Last Friday I celebrated the end of the week with a happy hour… run. My run took me along the Cherry Creek trail, which ambles along a river through the heart of Denver. When I tell people that I run ultra-marathons, I get a lot of questions: How many miles do you run each week? Do you run alone? What do you think about?
To answer this last question, let me tell you what I thought about during my recent happy hour run:
- Hear — What can I hear? How do my feet sound hitting the ground? Can I hear the birds? Hm actually I can’t hear anything except rush hour traffic… Can I distinguish between a car and a trucks? Oh shit I hear a bicycle behind me — get out the way! See, listening is good.
- Feel — How do I feel? Tired… Why do I run again? Hungry. Get focused, Jayson. Can you feel your feet hitting the ground? Can you relax your body? Can you feel each of the muscles being used in your legs? Are you keeping your upper body stiff?
- See — What can I see? Keep your eyes on the trail or path in front of you, but look for different colors. How many different birds can I spot? How does the sky look? Look at that graffiti!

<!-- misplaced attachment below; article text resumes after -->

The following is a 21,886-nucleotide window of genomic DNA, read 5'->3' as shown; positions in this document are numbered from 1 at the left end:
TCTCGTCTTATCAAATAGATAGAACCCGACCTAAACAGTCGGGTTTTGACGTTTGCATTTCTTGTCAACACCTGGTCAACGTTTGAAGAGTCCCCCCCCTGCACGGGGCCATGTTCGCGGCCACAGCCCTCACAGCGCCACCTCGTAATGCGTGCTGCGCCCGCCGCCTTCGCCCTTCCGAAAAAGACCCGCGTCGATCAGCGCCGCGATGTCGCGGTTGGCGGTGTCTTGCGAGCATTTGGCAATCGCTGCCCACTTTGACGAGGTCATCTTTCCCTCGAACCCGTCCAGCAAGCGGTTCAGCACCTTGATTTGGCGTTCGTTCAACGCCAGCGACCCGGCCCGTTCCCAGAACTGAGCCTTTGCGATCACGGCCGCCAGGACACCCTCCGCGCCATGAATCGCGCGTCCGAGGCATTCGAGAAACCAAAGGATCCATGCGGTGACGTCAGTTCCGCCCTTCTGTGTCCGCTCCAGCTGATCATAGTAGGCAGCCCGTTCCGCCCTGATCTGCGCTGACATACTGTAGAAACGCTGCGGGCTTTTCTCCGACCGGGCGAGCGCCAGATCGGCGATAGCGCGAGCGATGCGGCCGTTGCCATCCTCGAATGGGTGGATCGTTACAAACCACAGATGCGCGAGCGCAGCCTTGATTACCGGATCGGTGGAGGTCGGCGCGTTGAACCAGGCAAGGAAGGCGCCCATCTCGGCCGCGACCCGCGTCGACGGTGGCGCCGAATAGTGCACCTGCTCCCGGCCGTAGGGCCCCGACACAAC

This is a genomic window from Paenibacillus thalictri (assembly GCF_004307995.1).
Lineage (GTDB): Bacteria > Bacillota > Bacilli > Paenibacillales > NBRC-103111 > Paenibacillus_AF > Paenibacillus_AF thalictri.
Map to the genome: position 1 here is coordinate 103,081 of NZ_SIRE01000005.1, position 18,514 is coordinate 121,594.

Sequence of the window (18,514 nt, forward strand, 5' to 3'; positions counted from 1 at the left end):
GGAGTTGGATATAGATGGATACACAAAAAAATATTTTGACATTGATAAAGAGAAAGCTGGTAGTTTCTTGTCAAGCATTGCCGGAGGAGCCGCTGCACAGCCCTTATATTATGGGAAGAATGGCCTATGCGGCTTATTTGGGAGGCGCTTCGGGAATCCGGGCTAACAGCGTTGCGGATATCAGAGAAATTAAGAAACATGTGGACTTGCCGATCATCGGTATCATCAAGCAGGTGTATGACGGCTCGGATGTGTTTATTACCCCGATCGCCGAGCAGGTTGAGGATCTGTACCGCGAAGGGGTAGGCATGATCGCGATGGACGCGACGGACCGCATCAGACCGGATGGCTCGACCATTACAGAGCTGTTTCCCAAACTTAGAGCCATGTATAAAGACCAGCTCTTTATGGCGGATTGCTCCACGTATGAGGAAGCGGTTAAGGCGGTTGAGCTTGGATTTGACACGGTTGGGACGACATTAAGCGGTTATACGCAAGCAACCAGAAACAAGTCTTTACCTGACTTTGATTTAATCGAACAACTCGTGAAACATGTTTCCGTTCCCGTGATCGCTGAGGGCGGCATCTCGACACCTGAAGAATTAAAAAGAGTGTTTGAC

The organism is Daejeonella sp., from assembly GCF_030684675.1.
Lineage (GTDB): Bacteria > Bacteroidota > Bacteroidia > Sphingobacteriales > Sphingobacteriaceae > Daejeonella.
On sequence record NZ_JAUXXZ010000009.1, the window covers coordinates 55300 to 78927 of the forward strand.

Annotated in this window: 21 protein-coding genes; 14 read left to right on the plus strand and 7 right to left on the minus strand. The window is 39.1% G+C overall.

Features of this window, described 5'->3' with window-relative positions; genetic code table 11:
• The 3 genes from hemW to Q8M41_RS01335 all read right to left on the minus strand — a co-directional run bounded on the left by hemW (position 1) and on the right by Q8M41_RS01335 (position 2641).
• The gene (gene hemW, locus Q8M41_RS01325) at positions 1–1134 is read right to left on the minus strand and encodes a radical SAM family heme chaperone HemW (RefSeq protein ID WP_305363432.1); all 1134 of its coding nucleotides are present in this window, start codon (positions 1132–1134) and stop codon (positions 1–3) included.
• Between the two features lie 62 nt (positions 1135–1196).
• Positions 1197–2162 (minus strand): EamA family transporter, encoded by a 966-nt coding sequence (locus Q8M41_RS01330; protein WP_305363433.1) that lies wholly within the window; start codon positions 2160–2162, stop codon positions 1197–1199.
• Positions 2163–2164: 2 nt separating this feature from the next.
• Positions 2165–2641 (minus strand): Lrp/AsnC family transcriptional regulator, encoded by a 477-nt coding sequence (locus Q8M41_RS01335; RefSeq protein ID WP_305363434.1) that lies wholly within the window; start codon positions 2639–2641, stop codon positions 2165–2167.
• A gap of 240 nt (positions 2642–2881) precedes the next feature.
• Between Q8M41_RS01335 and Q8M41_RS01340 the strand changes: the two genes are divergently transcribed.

As the book Positive Intelligence explains, focusing on your senses allows you to be mindful and increases your PQ score or positive intelligence . Some people refer to this as mindful running.
I was focusing on what my eyes were seeing as I was running along the Cherry Creek trail. Suddenly — what is that in the water? Is that a rock? No, it’s swimming. It’s a duck. Wait no, it’s furry. It’s a beaver! I stopped running and watched for a few seconds until the beaver disappeared underwater.
And with that, my run had been transformed into something else: discovery. One of nature’s powers is the ability to get you out of your head and into your soul, instantly. Think about mindful running next time you’re running—or walking. You never know what you might discover.